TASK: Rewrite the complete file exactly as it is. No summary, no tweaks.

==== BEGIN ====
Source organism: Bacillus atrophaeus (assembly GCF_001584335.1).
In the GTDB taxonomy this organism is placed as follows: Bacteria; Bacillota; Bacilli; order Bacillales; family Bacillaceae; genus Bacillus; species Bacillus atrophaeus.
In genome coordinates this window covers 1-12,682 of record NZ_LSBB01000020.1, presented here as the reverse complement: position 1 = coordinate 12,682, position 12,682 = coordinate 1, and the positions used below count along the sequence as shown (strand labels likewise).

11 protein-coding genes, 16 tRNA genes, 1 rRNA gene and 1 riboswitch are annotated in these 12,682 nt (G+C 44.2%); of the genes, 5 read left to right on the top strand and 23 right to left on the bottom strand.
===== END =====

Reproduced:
Source organism: Bacillus atrophaeus (assembly GCF_001584335.1).
In the GTDB taxonomy this organism is placed as follows: Bacteria; Bacillota; Bacilli; order Bacillales; family Bacillaceae; genus Bacillus; species Bacillus atrophaeus.
In genome coordinates this window covers 1-12,682 of record NZ_LSBB01000020.1, presented here as the reverse complement: position 1 = coordinate 12,682, position 12,682 = coordinate 1, and the positions used below count along the sequence as shown (strand labels likewise).

11 protein-coding genes, 16 tRNA genes, 1 rRNA gene and 1 riboswitch are annotated in these 12,682 nt (G+C 44.2%); of the genes, 5 read left to right on the top strand and 23 right to left on the bottom strand.